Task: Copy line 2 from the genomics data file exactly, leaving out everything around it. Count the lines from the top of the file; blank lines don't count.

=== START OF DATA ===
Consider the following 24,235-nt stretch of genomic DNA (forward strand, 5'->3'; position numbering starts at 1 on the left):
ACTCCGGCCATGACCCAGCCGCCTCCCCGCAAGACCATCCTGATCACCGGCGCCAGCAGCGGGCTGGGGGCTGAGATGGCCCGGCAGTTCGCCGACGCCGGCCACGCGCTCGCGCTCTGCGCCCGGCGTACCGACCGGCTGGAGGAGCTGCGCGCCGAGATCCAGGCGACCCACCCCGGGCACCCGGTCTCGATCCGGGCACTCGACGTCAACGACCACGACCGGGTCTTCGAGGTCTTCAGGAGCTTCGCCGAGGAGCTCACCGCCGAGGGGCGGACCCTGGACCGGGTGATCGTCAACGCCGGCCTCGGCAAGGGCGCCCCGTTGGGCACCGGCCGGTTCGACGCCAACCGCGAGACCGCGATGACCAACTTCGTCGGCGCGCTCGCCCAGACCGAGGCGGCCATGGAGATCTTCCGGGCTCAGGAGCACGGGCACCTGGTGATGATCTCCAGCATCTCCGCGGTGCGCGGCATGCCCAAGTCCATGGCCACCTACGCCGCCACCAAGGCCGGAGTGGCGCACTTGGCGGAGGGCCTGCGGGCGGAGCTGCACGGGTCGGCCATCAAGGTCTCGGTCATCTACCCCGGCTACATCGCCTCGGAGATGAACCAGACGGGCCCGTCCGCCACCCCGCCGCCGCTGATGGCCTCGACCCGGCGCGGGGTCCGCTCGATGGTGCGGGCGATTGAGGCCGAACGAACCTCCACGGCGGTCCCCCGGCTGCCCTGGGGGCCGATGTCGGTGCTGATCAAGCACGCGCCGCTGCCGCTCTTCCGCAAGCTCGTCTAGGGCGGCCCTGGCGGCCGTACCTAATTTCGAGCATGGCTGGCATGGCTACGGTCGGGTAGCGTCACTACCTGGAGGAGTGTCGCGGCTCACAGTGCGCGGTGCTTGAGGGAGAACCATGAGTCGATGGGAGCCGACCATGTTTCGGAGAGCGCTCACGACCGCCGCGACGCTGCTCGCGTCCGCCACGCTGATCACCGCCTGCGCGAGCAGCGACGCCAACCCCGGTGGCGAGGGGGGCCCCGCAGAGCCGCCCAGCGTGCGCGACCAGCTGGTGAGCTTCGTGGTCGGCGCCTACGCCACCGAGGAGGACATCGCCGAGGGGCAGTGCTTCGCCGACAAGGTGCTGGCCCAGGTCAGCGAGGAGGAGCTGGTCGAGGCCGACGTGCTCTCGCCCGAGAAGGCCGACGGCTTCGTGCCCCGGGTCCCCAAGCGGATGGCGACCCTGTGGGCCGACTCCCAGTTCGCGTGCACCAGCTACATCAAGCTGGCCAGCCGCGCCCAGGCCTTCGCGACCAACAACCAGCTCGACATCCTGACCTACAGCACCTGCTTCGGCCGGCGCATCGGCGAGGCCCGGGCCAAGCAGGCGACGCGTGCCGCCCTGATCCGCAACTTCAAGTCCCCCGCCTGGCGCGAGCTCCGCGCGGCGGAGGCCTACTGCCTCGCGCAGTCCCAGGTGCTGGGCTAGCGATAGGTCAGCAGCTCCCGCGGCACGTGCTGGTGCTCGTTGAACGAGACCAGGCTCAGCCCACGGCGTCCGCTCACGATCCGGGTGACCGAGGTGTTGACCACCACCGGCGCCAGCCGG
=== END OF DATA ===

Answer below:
ACTCCGGCCATGACCCAGCCGCCTCCCCGCAAGACCATCCTGATCACCGGCGCCAGCAGCGGGCTGGGGGCTGAGATGGCCCGGCAGTTCGCCGACGCCGGCCACGCGCTCGCGCTCTGCGCCCGGCGTACCGACCGGCTGGAGGAGCTGCGCGCCGAGATCCAGGCGACCCACCCCGGGCACCCGGTCTCGATCCGGGCACTCGACGTCAACGACCACGACCGGGTCTTCGAGGTCTTCAGGAGCTTCGCCGAGGAGCTCACCGCCGAGGGGCGGACCCTGGACCGGGTGATCGTCAACGCCGGCCTCGGCAAGGGCGCCCCGTTGGGCACCGGCCGGTTCGACGCCAACCGCGAGACCGCGATGACCAACTTCGTCGGCGCGCTCGCCCAGACCGAGGCGGCCATGGAGATCTTCCGGGCTCAGGAGCACGGGCACCTGGTGATGATCTCCAGCATCTCCGCGGTGCGCGGCATGCCCAAGTCCATGGCCACCTACGCCGCCACCAAGGCCGGAGTGGCGCACTTGGCGGAGGGCCTGCGGGCGGAGCTGCACGGGTCGGCCATCAAGGTCTCGGTCATCTACCCCGGCTACATCGCCTCGGAGATGAACCAGACGGGCCCGTCCGCCACCCCGCCGCCGCTGATGGCCTCGACCCGGCGCGGGGTCCGCTCGATGGTGCGGGCGATTGAGGCCGAACGAACCTCCACGGCGGTCCCCCGGCTGCCCTGGGGGCCGATGTCGGTGCTGATCAAGCACGCGCCGCTGCCGCTCTTCCGCAAGCTCGTCTAGGGCGGCCCTGGCGGCCGTACCTAATTTCGAGCATGGCTGGCATGGCTACGGTCGGGTAGCGTCACTACCTGGAGGAGTGTCGCGGCTCACAGTGCGCGGTGCTTGAGGGAGAACCATGAGTCGATGGGAGCCGACCATGTTTCGGAGAGCGCTCACGACCGCCGCGACGCTGCTCGCGTCCGCCACGCTGATCACCGCCTGCGCGAGCAGCGACGCCAACCCCGGTGGCGAGGGGGGCCCCGCAGAGCCGCCCAGCGTGCGCGACCAGCTGGTGAGCTTCGTGGTCGGCGCCTACGCCACCGAGGAGGACATCGCCGAGGGGCAGTGCTTCGCCGACAAGGTGCTGGCCCAGGTCAGCGAGGAGGAGCTGGTCGAGGCCGACGTGCTCTCGCCCGAGAAGGCCGACGGCTTCGTGCCCCGGGTCCCCAAGCGGATGGCGACCCTGTGGGCCGACTCCCAGTTCGCGTGCACCAGCTACATCAAGCTGGCCAGCCGCGCCCAGGCCTTCGCGACCAACAACCAGCTCGACATCCTGACCTACAGCACCTGCTTCGGCCGGCGCATCGGCGAGGCCCGGGCCAAGCAGGCGACGCGTGCCGCCCTGATCCGCAACTTCAAGTCCCCCGCCTGGCGCGAGCTCCGCGCGGCGGAGGCCTACTGCCTCGCGCAGTCCCAGGTGCTGGGCTAGCGATAGGTCAGCAGCTCCCGCGGCACGTGCTGGTGCTCGTTGAACGAGACCAGGCTCAGCCCACGGCGTCCGCTCACGATCCGGGTGACCGAGGTGTTGACCACCACCGGCGCCAGCCGG